A highlight of the menu were the onion rings which were buttermilk battered and fried to a beautiful golden crisp. We saw a plate of nachos go by to the table next to us which also looked (and sounded) quite good. And one of my dining companions highly recommends the fish tacos that she has enjoyed at many a few lunches since she works in the area.

Service was quick and friendly. I think our food order took less time to arrive than our drinks but that's understandable when there's a blender involved.

Ultimately I think this place still has potential. It's cute. It's in a great location off the beaten path just enough to steer clear of the tourists but relatively easy to get too as long as you don't wear stilettos on the cobblestones. Dinner and drinks with tip came to about $30 per person which really isn't bad. I'd recommend it for drinks and maybe appetizers before or after a walk in the Seaport. I'd just skip the entrees until they work out a few more of the kinks.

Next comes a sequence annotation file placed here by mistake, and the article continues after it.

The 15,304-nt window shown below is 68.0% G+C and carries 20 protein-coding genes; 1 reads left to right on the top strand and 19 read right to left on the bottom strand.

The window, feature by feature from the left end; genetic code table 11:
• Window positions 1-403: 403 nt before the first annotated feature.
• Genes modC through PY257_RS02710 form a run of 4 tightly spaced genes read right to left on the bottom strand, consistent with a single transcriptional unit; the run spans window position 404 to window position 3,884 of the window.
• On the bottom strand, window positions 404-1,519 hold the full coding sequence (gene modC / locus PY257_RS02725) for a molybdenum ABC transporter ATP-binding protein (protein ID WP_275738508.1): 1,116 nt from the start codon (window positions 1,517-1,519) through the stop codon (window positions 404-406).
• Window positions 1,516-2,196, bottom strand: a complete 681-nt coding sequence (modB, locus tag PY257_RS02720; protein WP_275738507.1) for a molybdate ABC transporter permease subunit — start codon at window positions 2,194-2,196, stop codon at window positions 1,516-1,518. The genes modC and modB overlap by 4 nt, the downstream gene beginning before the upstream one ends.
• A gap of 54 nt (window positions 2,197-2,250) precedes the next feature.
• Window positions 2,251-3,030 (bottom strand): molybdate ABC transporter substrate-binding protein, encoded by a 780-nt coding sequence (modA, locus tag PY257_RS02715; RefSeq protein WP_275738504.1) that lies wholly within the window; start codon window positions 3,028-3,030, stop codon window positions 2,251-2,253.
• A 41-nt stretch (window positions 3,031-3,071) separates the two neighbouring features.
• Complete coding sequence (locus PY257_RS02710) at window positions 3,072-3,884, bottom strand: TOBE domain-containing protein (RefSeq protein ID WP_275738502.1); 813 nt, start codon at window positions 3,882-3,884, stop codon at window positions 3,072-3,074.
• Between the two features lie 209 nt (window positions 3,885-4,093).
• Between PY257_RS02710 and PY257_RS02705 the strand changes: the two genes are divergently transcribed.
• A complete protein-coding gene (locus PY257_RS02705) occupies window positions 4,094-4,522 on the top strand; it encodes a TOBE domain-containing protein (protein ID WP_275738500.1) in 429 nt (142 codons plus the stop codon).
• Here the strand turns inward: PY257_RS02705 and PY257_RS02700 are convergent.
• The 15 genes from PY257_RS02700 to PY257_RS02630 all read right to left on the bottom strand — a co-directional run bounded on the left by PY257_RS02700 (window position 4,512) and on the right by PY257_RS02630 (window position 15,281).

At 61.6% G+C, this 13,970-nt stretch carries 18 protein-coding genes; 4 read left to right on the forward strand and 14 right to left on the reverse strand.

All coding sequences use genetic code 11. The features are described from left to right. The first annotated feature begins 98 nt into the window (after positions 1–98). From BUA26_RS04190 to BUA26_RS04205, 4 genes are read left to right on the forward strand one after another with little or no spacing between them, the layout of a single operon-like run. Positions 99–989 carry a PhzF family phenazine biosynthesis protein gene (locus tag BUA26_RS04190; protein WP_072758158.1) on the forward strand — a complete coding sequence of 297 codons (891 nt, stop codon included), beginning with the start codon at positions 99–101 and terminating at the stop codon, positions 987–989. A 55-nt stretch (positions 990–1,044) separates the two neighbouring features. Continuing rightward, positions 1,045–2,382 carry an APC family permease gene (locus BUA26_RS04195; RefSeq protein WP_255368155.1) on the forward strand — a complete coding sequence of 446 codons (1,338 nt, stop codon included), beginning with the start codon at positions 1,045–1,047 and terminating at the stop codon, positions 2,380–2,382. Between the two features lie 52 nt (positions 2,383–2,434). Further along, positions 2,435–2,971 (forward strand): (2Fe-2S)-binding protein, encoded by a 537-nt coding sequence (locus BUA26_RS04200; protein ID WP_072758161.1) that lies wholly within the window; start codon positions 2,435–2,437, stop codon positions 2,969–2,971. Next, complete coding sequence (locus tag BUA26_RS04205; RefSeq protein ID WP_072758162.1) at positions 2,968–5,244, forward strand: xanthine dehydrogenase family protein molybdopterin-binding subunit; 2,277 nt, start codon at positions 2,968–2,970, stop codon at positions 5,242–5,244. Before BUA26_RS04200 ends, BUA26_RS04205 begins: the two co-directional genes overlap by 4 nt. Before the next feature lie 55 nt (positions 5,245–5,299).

Thursday, August 20, 2009

A Terrible Confession!

My Dear Friends and Family,

It is with utmost shame that I admit to you that this evening, I came very close to giving into a horrible temptation. I have no idea what came over me. Perhaps it was the heat, or the result of a somewhat stressful day in the office, or perhaps it was the last effects of that stupid rum and diet coke I thought was a good idea after a half bottle of wine late last night? More likely it was an evil combination of all three, clouding my judgement and making me momentarily forget myself.

What was it that was so terrible you ask? Tonight, I, Maryanne Lorraine Theresa Nigro, held a jar of a factory produced tomato sauce in my hands AND considered purchasing it. Jarred sauce!!! Me! In my kitchen! Those of you who know me know how absolutely shocking this is. For a split second even I thought it was possible. I argued with myself, out loud, in the middle of Frank's Market up here in Washington Heights. "People do it all the time. No one has to know. It's too hot to really cook. Mom will kill me if she finds out..." All of this and more was rushing through my head. I was giddy with defiance and was close to putting it in my shopping basket. Suddenly, out of nowhere I heard my grandfather's voice, so close as if he were right behind me say "Kid what the hell are you doing with that???" That was when the price tag of $8.99 caught my eye. Seriously? $8.99???? Thanks Grandpa! After a quick scan of the ingredient list I was mystified as to what could have possibly cost $9. Tomatoes, garlic, onion (yuck - anyone who knows me knows I don't believe onion has a place in marinara sauce), oregano, basil and salt.